The leader’s secret weapon: Listening
November 18, 2019
Great leaders are invariably intent listeners, but they still need to make the practice a priority.
Do you feel like your boss listens to you?
When I give talks to executive education students, I often pose that simple question to the group. Usually, only about one-third of them raise a hand — a grim reminder of how listening is becoming a lost art. We are communicating more over phones and computers, and in the age of social media, the default impulse is becoming “Look at me!” rather than “Tell me about you.” Many conversations seem like serial monologues, with one person talking while the others simply wait for their turn to say what they want to say.
Listening can be particularly challenging for anyone in a management or leadership position, given all the pressures they face. Dozens of unread emails pile up by the hour, and calendars are a wall of back-to-back meetings. It can be hard to be present in the moment.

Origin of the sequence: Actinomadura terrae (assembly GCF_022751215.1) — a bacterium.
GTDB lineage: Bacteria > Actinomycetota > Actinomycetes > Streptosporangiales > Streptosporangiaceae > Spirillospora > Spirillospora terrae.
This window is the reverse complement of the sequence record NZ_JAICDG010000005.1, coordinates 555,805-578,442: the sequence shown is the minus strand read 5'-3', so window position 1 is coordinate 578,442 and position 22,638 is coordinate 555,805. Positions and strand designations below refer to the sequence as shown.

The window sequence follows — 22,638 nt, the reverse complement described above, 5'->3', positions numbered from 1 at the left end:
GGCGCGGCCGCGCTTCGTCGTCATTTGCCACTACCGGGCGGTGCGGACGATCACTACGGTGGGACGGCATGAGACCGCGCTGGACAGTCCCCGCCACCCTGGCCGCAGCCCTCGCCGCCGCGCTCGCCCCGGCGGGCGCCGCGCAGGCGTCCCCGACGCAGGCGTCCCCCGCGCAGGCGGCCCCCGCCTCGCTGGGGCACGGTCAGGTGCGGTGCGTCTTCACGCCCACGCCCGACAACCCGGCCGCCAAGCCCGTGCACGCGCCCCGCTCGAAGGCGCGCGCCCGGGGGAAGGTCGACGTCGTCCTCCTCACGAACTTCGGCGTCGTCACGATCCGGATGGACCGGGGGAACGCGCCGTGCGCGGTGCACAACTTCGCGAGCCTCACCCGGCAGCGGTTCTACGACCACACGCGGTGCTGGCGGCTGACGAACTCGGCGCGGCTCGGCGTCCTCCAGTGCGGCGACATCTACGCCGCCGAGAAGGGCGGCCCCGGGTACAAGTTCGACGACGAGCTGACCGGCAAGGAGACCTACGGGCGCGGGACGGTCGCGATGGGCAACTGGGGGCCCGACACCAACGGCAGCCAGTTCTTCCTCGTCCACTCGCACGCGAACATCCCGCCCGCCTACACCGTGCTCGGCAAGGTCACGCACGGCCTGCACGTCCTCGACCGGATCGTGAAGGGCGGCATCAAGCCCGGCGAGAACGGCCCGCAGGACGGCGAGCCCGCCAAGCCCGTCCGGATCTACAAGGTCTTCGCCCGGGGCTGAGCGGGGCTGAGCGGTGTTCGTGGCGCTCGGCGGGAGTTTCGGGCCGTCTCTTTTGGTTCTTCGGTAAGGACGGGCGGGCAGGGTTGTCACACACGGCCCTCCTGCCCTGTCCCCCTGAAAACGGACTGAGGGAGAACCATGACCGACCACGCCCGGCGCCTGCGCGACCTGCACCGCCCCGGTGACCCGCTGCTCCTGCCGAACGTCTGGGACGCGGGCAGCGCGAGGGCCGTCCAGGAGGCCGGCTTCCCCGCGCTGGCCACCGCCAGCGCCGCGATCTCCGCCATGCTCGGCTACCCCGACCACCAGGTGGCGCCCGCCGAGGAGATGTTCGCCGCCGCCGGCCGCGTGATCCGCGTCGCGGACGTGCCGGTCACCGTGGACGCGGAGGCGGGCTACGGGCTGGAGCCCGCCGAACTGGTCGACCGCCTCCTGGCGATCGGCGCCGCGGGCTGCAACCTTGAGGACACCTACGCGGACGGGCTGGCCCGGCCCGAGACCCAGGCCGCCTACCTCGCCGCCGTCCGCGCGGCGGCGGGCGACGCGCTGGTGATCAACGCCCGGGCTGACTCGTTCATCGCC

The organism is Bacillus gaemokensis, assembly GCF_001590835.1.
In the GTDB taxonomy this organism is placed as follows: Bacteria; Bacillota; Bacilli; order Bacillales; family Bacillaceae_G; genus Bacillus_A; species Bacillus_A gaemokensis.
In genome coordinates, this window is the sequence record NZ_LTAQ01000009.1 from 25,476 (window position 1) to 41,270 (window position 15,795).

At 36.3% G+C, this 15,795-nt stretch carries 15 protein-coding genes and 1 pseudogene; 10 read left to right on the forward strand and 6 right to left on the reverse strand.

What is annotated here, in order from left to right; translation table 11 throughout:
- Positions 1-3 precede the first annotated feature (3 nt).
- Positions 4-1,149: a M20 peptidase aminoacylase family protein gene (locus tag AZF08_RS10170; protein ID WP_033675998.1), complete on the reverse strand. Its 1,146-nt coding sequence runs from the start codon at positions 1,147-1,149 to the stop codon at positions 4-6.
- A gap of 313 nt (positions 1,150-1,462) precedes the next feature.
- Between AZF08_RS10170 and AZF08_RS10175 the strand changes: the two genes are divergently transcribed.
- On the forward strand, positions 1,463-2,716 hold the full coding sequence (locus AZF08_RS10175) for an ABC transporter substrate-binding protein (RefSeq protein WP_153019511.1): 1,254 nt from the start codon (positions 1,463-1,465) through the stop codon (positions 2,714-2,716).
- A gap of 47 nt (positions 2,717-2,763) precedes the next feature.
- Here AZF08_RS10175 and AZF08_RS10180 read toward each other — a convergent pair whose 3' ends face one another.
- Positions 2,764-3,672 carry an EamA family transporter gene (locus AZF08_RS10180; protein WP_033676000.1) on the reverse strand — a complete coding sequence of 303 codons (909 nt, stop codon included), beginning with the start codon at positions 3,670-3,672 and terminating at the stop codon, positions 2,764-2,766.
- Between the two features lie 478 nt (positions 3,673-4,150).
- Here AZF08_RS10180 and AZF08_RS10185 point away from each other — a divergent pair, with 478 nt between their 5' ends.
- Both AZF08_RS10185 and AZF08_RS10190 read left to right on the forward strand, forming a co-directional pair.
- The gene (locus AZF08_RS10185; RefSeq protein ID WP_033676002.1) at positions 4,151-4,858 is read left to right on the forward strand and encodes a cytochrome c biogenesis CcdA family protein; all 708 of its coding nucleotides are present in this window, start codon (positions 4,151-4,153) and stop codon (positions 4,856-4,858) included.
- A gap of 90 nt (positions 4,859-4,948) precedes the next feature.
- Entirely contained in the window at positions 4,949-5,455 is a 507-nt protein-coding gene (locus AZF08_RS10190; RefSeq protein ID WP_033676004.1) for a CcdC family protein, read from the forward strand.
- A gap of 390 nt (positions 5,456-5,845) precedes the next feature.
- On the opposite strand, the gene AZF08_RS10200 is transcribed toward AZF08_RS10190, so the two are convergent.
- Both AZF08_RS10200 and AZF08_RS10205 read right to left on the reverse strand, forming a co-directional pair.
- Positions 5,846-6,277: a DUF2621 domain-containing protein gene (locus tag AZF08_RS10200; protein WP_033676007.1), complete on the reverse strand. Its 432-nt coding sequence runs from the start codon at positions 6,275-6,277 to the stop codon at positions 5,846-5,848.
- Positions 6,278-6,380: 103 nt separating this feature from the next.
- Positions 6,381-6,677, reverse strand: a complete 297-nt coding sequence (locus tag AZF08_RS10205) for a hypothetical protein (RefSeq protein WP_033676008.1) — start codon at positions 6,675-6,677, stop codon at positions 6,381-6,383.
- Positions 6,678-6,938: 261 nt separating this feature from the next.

But listening is not just a nice-to-have skill for senior executives; it is essential for effective leadership for two distinct reasons. First, to navigate the disruptive forces roiling every industry, leaders realize they need to build a team that brings a diversity of perspectives and experiences to the challenges their company faces. Getting this right is just the start. Once they have assembled a diverse team, leaders then have to draw out opinions with intentional listening.
The ExCo Group’s Adam Bryant wrote this article for his column in Strategy + Business. It was originally published here.